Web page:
The similarity between intracellular mitochondria and free-living bacteria is striking. The known structural, functional and DNA similarities between mitochondria and bacteria provide strong evidence that mitochondria evolved from intracellular prokaryotic symbionts that took up residence in primitive eukaryotic cells.
Four membrane-bound complexes have been identified in mitochondria. Each is an extremely complex transmembrane structure that is embedded in the inner membrane. Three of them are proton pumps. The structures are electrically connected by lipid-soluble electron carriers and water-soluble electron carriers. The overall electron transport chain is:
Complex I (NADH dehydrogenase) removes two electrons from NADH and transfers them to a lipid-soluble carrier, ubiquinone (Q). The reduced product, ubiquinol (QH2) is free to diffuse within the membrane. At the same time, Complex I moves four protons (H+) across the membrane, producing a proton gradient.
Complex II (succinate dehydrogenase) is not a proton pump. It serves to funnel additional electrons into the quinone pool (Q) by removing electrons from succinate and transferring them (via FAD) to Q. Other electron donors (e.g. fatty acids and glycerol 3-phosphate) also funnel electrons into Q (via FAD), again without producing a proton gradient.
Complex III (cytochrome bc1 complex) removes in a stepwise fashion two electrons from QH2 and transfers them to two molecules of cytochrome c, a water-soluble electron carrier located on the outer surface of the membrane. At the same time, it moves four protons across the membrane, producing a proton gradient.
Complex IV (cytochrome c oxidase) removes two electrons from two molecules of cytochrome c and transfers them to molecular oxygen, producing H2O. At the same time, it moves two protons across the membrane, producing a proton gradient.
The mitochondrial electron transport chain removes electrons from an electron donor (NADH or FADH2) and passes them to a terminal electron acceptor (O2) via a series of redox reactions. These reactions are coupled to the creation of a proton gradient across the mitochondrial inner membrane. There are three proton pumps: I, III and IV. The resulting transmembrane proton gradient is used to make ATP via ATP synthase.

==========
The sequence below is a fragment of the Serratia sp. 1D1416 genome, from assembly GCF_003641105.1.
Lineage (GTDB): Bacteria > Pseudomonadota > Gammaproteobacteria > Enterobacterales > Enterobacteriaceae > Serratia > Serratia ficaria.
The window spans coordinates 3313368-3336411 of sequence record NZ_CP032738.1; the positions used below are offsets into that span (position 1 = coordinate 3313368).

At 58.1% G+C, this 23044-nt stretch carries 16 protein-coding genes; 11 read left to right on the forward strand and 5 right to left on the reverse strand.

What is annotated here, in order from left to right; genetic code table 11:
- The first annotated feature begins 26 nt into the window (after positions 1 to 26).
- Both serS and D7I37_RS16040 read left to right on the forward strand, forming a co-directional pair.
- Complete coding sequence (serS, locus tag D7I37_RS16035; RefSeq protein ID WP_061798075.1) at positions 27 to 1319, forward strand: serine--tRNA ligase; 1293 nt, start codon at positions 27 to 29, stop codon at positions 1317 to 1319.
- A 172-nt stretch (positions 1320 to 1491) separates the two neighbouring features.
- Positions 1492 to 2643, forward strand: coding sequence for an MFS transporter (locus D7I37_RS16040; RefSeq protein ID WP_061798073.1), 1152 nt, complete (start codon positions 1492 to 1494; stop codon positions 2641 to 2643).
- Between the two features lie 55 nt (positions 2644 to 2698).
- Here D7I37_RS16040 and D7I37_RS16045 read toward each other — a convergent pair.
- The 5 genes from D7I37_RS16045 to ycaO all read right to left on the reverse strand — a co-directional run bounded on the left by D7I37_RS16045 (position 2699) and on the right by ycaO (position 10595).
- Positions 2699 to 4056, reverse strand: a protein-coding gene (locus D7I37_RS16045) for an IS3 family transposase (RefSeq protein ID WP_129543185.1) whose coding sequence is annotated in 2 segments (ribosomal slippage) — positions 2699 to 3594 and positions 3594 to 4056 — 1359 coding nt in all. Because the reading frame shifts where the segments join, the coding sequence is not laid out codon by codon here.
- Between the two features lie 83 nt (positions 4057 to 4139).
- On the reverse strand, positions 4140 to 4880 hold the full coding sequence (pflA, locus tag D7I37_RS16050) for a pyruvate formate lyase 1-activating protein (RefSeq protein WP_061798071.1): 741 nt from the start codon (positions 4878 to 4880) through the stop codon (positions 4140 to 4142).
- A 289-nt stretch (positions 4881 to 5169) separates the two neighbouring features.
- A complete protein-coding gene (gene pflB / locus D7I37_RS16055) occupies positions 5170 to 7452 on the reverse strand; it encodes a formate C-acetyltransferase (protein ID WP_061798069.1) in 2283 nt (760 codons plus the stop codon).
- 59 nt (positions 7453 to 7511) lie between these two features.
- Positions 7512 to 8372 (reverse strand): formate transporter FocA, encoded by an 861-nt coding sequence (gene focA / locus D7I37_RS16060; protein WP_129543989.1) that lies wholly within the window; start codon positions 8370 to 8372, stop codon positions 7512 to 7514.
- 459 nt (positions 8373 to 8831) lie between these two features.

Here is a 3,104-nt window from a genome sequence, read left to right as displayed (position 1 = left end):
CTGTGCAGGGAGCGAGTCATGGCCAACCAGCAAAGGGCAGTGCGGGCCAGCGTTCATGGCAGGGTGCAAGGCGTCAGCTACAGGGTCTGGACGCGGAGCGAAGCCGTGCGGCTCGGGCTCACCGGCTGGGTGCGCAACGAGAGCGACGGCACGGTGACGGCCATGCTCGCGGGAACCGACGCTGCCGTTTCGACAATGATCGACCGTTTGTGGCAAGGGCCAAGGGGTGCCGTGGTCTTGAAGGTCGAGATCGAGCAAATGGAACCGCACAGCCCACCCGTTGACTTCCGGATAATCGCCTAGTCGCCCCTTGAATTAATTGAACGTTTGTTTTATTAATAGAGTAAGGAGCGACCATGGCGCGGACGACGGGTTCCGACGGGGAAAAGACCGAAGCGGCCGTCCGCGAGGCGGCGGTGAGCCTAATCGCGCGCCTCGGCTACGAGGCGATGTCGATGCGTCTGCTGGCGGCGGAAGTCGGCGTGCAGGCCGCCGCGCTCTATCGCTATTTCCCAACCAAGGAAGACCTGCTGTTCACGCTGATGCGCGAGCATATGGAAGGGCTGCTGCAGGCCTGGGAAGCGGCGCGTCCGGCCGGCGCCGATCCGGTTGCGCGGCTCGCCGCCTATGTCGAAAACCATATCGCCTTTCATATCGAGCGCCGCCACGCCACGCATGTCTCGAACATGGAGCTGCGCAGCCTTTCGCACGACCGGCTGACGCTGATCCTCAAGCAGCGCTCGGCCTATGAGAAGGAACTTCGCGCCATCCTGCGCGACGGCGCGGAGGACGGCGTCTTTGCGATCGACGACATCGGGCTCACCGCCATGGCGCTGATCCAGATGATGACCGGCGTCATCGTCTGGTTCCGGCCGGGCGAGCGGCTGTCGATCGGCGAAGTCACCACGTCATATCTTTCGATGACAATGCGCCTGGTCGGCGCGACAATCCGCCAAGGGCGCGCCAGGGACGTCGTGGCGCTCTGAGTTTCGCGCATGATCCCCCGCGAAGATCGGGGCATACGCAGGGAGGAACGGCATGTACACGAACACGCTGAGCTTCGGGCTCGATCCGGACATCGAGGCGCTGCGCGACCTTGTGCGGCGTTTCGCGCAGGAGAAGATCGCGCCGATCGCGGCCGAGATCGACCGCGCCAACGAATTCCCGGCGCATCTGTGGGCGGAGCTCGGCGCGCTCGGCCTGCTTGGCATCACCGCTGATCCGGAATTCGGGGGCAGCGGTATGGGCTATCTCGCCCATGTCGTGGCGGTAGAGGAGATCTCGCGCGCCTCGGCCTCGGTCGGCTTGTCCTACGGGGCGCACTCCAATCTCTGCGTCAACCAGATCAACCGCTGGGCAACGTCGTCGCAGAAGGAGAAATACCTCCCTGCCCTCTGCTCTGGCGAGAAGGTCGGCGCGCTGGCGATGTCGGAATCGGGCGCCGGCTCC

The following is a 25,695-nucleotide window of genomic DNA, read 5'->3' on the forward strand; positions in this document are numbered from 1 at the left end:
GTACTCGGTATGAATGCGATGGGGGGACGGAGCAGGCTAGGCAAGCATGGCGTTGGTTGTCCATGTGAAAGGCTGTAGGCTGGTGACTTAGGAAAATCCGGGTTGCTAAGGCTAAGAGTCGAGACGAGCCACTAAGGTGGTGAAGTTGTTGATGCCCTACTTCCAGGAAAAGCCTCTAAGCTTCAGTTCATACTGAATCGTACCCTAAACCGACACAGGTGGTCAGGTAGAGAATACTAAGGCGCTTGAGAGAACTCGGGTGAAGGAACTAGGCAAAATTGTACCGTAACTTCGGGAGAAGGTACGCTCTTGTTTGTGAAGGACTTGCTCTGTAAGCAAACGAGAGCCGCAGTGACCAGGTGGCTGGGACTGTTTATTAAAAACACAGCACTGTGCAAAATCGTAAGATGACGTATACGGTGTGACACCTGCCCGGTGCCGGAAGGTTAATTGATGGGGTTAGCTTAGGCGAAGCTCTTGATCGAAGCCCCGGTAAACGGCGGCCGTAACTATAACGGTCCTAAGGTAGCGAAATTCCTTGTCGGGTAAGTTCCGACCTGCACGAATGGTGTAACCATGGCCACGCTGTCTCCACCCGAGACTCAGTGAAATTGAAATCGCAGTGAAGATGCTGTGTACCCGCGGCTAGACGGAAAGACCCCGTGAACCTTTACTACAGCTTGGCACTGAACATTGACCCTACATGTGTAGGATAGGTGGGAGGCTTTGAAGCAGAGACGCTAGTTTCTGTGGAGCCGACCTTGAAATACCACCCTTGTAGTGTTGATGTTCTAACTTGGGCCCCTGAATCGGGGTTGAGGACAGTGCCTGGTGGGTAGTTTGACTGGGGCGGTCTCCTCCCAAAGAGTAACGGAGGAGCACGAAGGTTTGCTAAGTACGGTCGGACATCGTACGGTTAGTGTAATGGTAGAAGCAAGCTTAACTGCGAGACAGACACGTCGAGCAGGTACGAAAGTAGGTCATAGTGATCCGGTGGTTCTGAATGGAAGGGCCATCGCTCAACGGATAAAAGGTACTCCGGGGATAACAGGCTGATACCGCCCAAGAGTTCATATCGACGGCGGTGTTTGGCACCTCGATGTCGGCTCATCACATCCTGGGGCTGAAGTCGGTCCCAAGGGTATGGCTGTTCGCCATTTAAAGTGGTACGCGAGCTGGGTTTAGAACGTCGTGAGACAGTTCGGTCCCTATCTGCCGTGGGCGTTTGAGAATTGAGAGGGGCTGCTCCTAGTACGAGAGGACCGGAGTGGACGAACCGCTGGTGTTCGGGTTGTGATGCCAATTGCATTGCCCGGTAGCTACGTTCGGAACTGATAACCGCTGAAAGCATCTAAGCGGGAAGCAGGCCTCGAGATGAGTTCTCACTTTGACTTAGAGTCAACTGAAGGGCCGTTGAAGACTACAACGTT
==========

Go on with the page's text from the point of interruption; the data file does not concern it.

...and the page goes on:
The reactions catalyzed by Complex I and Complex III exist roughly at equilibrium. The steady-state concentrations of the reactants and products are approximately equal. This means that these reactions are readily reversible, simply by increasing the concentration of the products relative to the concentration of the reactants (for example, by increasing the proton gradient). ATP synthase is also readily reversible. Thus ATP can be used to make a proton gradient, which in turn can be used to make NADH. This process of reverse electron transport is important in many prokaryotic electron transport chains.
Electron transport chains are the source of energy for all known forms of life. They are redox reactions that transfer electrons from an electron donor to an electron acceptor. The transfer of electrons is coupled to the translocation of protons across a membrane, producing a proton gradient. The proton gradient is used to produce useful work.
The coupling of thermodynamically favorable to thermodynamically unfavorable biochemical reactions by biological macromolecules is an example of an emergent property – a property that could not have been predicted, even given full knowledge of the primitive geochemical systems from which these macromolecules evolved. It is an open question whether such emergent properties evolve only by chance, or whether they necessarily evolve in any large biogeochemical system, given the underlying laws of physics.